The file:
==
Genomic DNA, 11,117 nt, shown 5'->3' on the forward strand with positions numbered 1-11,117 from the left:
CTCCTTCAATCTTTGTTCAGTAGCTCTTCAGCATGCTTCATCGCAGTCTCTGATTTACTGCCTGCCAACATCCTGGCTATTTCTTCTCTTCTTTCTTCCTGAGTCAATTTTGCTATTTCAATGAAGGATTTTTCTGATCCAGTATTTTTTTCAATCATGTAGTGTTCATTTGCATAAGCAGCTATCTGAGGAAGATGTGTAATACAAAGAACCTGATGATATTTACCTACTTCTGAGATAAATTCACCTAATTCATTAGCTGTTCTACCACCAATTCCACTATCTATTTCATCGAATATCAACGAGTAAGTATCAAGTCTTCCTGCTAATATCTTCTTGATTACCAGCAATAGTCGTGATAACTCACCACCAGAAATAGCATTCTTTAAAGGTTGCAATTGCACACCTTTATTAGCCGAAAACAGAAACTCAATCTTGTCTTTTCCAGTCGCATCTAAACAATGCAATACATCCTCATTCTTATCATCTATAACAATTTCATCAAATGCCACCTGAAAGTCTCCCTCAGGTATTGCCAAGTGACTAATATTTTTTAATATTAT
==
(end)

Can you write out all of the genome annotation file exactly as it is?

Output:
Genomic DNA, 11,117 nt, shown 5'->3' on the forward strand with positions numbered 1-11,117 from the left:
CTCCTTCAATCTTTGTTCAGTAGCTCTTCAGCATGCTTCATCGCAGTCTCTGATTTACTGCCTGCCAACATCCTGGCTATTTCTTCTCTTCTTTCTTCCTGAGTCAATTTTGCTATTTCAATGAAGGATTTTTCTGATCCAGTATTTTTTTCAATCATGTAGTGTTCATTTGCATAAGCAGCTATCTGAGGAAGATGTGTAATACAAAGAACCTGATGATATTTACCTACTTCTGAGATAAATTCACCTAATTCATTAGCTGTTCTACCACCAATTCCACTATCTATTTCATCGAATATCAACGAGTAAGTATCAAGTCTTCCTGCTAATATCTTCTTGATTACCAGCAATAGTCGTGATAACTCACCACCAGAAATAGCATTCTTTAAAGGTTGCAATTGCACACCTTTATTAGCCGAAAACAGAAACTCAATCTTGTCTTTTCCAGTCGCATCTAAACAATGCAATACATCCTCATTCTTATCATCTATAACAATTTCATCAAATGCCACCTGAAAGTCTCCCTCAGGTATTGCCAAGTGACTAATATTTTTTAATATTAT